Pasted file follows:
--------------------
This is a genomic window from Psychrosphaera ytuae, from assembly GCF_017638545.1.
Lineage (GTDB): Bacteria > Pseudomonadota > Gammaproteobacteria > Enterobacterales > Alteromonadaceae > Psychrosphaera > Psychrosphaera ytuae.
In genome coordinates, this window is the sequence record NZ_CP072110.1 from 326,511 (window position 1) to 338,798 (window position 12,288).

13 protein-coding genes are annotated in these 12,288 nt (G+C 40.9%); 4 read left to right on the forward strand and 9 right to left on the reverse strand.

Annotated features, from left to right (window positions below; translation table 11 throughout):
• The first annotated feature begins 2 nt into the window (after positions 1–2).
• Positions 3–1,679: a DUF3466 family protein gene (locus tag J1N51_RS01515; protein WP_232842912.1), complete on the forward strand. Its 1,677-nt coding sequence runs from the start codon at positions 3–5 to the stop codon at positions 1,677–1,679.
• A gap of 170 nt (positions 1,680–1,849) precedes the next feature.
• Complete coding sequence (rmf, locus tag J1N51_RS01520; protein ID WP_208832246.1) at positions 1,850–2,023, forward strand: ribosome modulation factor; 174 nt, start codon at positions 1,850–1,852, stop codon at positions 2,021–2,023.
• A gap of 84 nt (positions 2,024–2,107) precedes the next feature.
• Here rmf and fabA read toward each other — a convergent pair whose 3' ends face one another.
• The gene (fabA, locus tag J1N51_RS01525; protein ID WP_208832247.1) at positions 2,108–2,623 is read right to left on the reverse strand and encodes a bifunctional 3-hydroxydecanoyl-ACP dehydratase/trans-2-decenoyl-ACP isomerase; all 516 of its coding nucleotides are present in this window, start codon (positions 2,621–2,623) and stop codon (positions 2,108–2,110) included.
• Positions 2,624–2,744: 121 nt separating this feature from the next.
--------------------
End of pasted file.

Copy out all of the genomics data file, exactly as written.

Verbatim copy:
This is a genomic window from Psychrosphaera ytuae, from assembly GCF_017638545.1.
Lineage (GTDB): Bacteria > Pseudomonadota > Gammaproteobacteria > Enterobacterales > Alteromonadaceae > Psychrosphaera > Psychrosphaera ytuae.
In genome coordinates, this window is the sequence record NZ_CP072110.1 from 326,511 (window position 1) to 338,798 (window position 12,288).

13 protein-coding genes are annotated in these 12,288 nt (G+C 40.9%); 4 read left to right on the forward strand and 9 right to left on the reverse strand.

Annotated features, from left to right (window positions below; translation table 11 throughout):
• The first annotated feature begins 2 nt into the window (after positions 1–2).
• Positions 3–1,679: a DUF3466 family protein gene (locus tag J1N51_RS01515; protein WP_232842912.1), complete on the forward strand. Its 1,677-nt coding sequence runs from the start codon at positions 3–5 to the stop codon at positions 1,677–1,679.
• A gap of 170 nt (positions 1,680–1,849) precedes the next feature.
• Complete coding sequence (rmf, locus tag J1N51_RS01520; protein ID WP_208832246.1) at positions 1,850–2,023, forward strand: ribosome modulation factor; 174 nt, start codon at positions 1,850–1,852, stop codon at positions 2,021–2,023.
• A gap of 84 nt (positions 2,024–2,107) precedes the next feature.
• Here rmf and fabA read toward each other — a convergent pair whose 3' ends face one another.
• The gene (fabA, locus tag J1N51_RS01525; protein ID WP_208832247.1) at positions 2,108–2,623 is read right to left on the reverse strand and encodes a bifunctional 3-hydroxydecanoyl-ACP dehydratase/trans-2-decenoyl-ACP isomerase; all 516 of its coding nucleotides are present in this window, start codon (positions 2,621–2,623) and stop codon (positions 2,108–2,110) included.
• Positions 2,624–2,744: 121 nt separating this feature from the next.